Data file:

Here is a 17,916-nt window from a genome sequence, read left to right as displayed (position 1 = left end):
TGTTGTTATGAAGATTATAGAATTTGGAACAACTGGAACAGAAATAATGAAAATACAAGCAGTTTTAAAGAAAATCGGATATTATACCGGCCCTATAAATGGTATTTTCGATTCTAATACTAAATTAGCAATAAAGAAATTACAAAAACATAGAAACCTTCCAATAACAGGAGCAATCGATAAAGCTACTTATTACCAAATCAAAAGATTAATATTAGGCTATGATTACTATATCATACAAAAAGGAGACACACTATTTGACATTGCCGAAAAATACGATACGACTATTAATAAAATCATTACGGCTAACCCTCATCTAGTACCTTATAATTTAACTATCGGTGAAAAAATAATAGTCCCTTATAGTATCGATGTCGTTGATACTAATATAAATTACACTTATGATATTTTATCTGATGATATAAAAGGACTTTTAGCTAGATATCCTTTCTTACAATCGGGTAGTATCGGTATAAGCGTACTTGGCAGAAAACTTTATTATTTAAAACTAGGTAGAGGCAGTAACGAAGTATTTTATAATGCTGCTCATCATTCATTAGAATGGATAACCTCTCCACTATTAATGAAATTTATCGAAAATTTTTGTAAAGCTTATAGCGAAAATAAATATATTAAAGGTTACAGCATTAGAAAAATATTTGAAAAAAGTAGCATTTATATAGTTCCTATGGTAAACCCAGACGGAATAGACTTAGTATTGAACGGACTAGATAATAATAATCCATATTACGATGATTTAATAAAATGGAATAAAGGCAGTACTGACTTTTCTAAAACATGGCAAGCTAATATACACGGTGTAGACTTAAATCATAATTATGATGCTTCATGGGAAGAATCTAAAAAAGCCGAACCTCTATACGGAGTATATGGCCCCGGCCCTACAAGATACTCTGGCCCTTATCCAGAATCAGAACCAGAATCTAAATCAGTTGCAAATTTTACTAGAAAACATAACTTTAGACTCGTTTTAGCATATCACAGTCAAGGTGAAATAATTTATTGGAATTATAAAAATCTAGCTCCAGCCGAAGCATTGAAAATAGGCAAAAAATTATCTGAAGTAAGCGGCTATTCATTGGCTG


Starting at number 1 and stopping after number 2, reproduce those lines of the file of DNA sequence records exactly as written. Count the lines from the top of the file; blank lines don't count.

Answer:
Here is a 17,916-nt window from a genome sequence, read left to right as displayed (position 1 = left end):
TGTTGTTATGAAGATTATAGAATTTGGAACAACTGGAACAGAAATAATGAAAATACAAGCAGTTTTAAAGAAAATCGGATATTATACCGGCCCTATAAATGGTATTTTCGATTCTAATACTAAATTAGCAATAAAGAAATTACAAAAACATAGAAACCTTCCAATAACAGGAGCAATCGATAAAGCTACTTATTACCAAATCAAAAGATTAATATTAGGCTATGATTACTATATCATACAAAAAGGAGACACACTATTTGACATTGCCGAAAAATACGATACGACTATTAATAAAATCATTACGGCTAACCCTCATCTAGTACCTTATAATTTAACTATCGGTGAAAAAATAATAGTCCCTTATAGTATCGATGTCGTTGATACTAATATAAATTACACTTATGATATTTTATCTGATGATATAAAAGGACTTTTAGCTAGATATCCTTTCTTACAATCGGGTAGTATCGGTATAAGCGTACTTGGCAGAAAACTTTATTATTTAAAACTAGGTAGAGGCAGTAACGAAGTATTTTATAATGCTGCTCATCATTCATTAGAATGGATAACCTCTCCACTATTAATGAAATTTATCGAAAATTTTTGTAAAGCTTATAGCGAAAATAAATATATTAAAGGTTACAGCATTAGAAAAATATTTGAAAAAAGTAGCATTTATATAGTTCCTATGGTAAACCCAGACGGAATAGACTTAGTATTGAACGGACTAGATAATAATAATCCATATTACGATGATTTAATAAAATGGAATAAAGGCAGTACTGACTTTTCTAAAACATGGCAAGCTAATATACACGGTGTAGACTTAAATCATAATTATGATGCTTCATGGGAAGAATCTAAAAAAGCCGAACCTCTATACGGAGTATATGGCCCCGGCCCTACAAGATACTCTGGCCCTTATCCAGAATCAGAACCAGAATCTAAATCAGTTGCAAATTTTACTAGAAAACATAACTTTAGACTCGTTTTAGCATATCACAGTCAAGGTGAAATAATTTATTGGAATTATAAAAATCTAGCTCCAGCCGAAGCATTGAAAATAGGCAAAAAATTATCTGAAGTAAGCGGCTATTCATTGGCTG